In a randomized trial, declines in HbA1c over 6 months were “modest” but warrant further study and longer follow-up.
A low-carbohydrate diet may help lower hemoglobin A1c in patients with prediabetes or mild diabetes who are not already on medication, a small, randomized study suggests.
“There’s good evidence that in people with type 2 diabetes a low-carb diet can reduce blood sugar levels. But there’s much less known and understood about people in that [lower] range and how low carb could affect their blood sugar,” said Kirsten S. Dorans, ScD (Tulane University School of Public Health and Tropical Medicine, New Orleans, LA), lead author of the study published this week in JAMA Network Open.
Among the 150 participants randomized to fewer than 60 g of carbs per day, or their usual diet, a greater reduction from baseline HbA1c levels was achieved in the low-carb group at 6 months. Dorans and colleagues say the mean decrease of 0.23%, which was significant (P < 0.001), was also “modest” and accompanied by a lower calorie intake and greater weight loss.
“The key message to take away here is that a low-carb diet, if it’s maintained, may be a useful approach to preventing and treating type 2 diabetes, but more research is needed,” she added.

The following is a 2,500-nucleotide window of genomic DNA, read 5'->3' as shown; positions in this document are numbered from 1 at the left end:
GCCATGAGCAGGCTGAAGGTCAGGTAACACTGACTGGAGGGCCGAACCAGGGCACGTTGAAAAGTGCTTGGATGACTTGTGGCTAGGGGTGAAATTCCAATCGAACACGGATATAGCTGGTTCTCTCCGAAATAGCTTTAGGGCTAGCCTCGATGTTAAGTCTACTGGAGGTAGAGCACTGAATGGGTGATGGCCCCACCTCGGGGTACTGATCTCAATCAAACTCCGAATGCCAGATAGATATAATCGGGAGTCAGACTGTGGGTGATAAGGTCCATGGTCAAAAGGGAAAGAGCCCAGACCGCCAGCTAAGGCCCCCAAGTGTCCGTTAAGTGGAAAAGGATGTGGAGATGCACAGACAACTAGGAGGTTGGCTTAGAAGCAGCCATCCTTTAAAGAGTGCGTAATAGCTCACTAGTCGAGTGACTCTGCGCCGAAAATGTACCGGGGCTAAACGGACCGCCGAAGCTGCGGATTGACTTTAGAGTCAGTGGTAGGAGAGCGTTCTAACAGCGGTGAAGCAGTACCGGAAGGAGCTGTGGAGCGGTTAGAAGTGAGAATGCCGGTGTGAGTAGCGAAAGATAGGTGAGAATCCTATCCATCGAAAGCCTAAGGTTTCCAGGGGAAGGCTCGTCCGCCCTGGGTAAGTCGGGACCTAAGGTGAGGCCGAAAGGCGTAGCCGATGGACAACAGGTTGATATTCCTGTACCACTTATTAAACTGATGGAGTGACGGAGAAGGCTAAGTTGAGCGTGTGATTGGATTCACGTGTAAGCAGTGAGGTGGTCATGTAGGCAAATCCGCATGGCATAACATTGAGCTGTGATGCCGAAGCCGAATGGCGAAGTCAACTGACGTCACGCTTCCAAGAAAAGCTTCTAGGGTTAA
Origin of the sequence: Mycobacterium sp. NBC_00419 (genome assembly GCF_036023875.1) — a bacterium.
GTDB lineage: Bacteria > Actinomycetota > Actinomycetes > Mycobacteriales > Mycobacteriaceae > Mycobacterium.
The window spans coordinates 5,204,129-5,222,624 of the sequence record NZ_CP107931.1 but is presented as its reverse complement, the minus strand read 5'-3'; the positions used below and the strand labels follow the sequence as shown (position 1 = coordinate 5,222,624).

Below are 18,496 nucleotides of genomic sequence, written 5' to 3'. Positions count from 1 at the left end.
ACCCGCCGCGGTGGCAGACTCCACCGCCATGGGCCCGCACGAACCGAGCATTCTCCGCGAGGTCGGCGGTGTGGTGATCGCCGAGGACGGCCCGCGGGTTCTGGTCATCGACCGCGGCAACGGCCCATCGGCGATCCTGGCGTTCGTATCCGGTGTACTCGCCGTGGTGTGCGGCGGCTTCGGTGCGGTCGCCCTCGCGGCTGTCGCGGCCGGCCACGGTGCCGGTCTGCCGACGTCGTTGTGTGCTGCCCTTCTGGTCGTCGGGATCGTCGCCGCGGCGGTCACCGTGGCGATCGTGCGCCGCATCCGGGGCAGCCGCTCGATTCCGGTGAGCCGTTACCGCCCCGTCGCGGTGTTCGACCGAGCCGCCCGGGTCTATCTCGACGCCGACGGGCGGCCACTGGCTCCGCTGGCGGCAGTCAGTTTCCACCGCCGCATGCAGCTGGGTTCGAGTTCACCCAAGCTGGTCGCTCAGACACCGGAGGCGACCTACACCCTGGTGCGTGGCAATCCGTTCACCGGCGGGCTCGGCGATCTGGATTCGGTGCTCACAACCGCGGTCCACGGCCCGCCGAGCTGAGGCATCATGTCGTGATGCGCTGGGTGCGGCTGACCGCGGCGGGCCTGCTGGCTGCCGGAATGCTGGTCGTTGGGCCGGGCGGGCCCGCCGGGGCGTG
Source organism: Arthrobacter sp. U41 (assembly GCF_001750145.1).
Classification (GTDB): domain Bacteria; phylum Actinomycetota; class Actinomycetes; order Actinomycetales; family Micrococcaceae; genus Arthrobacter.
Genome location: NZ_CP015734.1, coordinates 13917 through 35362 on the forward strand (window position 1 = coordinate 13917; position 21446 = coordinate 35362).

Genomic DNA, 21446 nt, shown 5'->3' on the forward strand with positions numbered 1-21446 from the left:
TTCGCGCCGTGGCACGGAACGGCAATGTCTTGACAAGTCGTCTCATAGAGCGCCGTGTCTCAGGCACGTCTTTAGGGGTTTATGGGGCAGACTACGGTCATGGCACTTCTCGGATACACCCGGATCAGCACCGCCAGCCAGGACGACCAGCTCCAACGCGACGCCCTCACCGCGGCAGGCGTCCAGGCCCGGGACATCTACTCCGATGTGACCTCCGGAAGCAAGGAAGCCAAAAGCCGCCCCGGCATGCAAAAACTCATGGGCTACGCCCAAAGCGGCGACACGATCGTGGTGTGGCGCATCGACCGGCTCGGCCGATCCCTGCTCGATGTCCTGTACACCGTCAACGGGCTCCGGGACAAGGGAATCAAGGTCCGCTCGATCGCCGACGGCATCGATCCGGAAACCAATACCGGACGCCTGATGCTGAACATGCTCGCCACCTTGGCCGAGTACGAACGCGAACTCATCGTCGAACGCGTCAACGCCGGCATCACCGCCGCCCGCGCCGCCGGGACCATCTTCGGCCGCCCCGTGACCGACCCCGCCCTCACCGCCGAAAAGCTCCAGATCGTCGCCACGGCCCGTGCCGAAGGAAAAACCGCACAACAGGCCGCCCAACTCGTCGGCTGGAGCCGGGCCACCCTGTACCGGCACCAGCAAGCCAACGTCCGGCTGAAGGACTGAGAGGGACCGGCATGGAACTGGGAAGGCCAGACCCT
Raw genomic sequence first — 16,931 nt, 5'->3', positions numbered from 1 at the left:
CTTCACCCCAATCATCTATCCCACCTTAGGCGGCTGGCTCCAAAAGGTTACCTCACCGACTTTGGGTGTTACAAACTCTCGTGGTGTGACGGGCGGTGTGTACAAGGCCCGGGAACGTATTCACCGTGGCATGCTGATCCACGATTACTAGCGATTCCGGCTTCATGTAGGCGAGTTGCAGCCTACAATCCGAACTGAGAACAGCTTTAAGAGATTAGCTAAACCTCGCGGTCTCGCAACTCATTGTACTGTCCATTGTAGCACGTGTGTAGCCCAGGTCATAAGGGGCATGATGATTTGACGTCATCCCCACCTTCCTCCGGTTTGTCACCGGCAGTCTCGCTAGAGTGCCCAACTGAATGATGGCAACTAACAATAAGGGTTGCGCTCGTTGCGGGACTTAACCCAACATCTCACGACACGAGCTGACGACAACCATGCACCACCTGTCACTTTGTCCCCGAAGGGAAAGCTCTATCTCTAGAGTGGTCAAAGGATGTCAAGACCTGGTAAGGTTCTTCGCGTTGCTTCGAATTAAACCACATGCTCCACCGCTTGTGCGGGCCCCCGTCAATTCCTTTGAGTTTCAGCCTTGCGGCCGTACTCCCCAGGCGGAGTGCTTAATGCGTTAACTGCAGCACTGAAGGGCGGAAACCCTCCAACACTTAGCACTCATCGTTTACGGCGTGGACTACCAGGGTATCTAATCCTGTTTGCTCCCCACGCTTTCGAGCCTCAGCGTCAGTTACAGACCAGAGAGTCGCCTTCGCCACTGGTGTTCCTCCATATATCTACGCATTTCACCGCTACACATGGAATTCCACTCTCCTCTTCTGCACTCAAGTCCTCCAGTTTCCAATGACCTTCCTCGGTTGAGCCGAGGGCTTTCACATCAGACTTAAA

Interest in low-carb diets for weight loss and cardiometabolic diseases date back decades, but trials thus far have produced mixed results. Recent diabetes screening recommendations from the US Preventive Services Task Force advise clinicians to refer patients with prediabetes to preventive interventions, including lifestyle changes, diet and exercise leading to weight loss, noting that about a third of those who are prediabetic aren’t even aware of it.
Differences Beyond Just HbA1c
Patients randomized into the study (mean age 59 years; 72% female; 59% Black) had untreated HbA1c between 6.0% and 6.9% (42 to 52 mmol/mol). The low-carb group (n = 75) received behavioral counseling and key supplemental food, including nuts and olive oil, to improve odds of compliance. For the first 3 months, the low-carb group was asked to limit daily carbohydrate intake to < 40 g/day, and then from months 4…